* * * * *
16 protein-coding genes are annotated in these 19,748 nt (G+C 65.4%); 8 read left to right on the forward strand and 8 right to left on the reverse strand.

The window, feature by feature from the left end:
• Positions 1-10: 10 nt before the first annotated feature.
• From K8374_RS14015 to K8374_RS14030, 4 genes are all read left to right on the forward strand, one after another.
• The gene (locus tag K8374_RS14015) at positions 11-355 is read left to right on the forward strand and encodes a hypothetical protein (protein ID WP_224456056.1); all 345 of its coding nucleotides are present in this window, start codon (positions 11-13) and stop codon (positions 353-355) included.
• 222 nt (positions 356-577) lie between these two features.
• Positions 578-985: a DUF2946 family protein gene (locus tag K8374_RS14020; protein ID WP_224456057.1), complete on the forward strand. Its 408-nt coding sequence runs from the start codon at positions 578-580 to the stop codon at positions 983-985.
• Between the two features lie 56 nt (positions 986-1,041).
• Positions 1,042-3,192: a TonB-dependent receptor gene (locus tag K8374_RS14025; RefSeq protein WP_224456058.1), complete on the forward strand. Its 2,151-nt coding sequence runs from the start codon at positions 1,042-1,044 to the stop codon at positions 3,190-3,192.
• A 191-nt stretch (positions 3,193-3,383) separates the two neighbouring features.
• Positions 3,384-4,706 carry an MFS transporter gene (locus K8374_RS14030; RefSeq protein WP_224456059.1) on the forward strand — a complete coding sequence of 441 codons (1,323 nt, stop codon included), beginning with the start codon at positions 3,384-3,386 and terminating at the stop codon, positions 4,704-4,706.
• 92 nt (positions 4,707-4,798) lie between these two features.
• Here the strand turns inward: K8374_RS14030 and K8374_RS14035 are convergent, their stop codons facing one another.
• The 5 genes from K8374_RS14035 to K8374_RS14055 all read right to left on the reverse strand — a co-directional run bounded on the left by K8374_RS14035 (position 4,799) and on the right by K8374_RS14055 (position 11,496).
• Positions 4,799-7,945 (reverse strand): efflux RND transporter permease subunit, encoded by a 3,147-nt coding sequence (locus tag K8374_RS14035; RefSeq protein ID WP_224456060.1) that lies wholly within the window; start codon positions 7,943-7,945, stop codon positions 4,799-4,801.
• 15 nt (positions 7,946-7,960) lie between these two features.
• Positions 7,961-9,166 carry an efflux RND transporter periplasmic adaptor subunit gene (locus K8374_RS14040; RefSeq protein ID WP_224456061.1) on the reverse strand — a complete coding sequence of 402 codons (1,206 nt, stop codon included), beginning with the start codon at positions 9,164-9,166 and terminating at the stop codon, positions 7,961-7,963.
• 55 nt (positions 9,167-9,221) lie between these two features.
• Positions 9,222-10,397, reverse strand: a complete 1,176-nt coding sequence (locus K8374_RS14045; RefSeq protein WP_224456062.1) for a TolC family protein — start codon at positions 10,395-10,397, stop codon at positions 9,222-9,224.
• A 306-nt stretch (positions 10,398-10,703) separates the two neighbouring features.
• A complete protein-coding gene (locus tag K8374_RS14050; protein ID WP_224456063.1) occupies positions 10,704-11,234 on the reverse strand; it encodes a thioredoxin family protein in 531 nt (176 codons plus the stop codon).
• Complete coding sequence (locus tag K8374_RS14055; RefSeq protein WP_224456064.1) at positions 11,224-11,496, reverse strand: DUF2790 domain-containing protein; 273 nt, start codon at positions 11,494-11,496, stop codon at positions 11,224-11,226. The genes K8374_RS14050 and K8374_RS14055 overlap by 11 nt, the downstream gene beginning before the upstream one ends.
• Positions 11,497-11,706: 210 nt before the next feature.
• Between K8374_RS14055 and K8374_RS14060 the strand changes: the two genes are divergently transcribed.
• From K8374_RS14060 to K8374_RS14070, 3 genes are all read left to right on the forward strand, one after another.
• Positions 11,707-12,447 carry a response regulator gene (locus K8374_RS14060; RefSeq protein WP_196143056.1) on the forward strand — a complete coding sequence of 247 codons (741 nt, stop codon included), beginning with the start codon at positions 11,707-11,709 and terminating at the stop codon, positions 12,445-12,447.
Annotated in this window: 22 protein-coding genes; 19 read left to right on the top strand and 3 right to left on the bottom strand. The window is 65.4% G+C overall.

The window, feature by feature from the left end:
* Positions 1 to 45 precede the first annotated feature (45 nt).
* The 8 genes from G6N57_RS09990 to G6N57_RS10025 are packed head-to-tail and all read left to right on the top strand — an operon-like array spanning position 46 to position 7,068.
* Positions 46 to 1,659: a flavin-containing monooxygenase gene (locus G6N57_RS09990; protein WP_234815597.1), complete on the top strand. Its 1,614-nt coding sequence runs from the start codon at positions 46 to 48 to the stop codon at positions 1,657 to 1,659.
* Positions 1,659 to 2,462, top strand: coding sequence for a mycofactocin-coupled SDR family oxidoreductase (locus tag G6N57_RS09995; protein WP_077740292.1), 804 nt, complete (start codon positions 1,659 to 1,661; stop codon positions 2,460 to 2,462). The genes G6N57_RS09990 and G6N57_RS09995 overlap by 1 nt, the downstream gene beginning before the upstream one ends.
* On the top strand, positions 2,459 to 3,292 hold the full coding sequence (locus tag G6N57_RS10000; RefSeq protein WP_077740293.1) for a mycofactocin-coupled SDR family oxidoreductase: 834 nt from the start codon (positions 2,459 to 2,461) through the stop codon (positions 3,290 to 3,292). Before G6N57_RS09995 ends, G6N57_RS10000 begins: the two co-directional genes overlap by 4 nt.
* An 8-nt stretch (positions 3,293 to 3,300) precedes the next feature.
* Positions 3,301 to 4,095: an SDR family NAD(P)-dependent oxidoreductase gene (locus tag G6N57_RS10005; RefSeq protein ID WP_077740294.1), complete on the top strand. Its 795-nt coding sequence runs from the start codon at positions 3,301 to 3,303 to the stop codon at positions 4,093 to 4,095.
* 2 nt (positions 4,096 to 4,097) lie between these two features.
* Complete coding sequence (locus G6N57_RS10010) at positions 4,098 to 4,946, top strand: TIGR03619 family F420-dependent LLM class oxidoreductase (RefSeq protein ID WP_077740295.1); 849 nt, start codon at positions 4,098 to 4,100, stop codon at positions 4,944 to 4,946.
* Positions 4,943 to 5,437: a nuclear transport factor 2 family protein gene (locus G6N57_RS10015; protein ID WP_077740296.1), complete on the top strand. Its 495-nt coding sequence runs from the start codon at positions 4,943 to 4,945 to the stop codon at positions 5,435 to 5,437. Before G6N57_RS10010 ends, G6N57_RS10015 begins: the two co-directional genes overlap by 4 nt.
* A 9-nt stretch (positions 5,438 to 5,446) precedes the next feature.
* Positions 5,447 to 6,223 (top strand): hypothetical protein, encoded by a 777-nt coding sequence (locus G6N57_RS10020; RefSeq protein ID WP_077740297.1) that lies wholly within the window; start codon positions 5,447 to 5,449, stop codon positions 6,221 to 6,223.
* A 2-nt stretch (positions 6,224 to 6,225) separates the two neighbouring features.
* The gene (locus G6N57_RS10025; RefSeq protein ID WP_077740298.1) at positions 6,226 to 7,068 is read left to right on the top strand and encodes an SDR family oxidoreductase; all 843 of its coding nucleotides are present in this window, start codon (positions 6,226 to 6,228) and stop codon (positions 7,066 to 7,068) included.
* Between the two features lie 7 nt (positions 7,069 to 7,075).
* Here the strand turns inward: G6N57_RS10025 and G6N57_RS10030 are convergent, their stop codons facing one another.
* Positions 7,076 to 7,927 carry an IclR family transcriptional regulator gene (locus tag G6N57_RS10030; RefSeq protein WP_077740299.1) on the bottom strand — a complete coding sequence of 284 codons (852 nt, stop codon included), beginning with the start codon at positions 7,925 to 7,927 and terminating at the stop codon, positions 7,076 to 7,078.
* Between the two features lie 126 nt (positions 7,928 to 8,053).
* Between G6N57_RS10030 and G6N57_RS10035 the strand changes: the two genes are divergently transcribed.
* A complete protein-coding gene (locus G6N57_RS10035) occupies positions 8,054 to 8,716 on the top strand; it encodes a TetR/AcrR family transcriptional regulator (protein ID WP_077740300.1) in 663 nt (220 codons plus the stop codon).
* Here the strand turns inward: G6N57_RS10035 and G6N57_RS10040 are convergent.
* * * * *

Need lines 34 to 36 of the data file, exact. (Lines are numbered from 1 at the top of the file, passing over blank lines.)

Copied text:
* An 8-nt stretch (positions 3,293 to 3,300) precedes the next feature.
* Positions 3,301 to 4,095: an SDR family NAD(P)-dependent oxidoreductase gene (locus tag G6N57_RS10005; RefSeq protein ID WP_077740294.1), complete on the top strand. Its 795-nt coding sequence runs from the start codon at positions 3,301 to 3,303 to the stop codon at positions 4,093 to 4,095.
* 2 nt (positions 4,096 to 4,097) lie between these two features.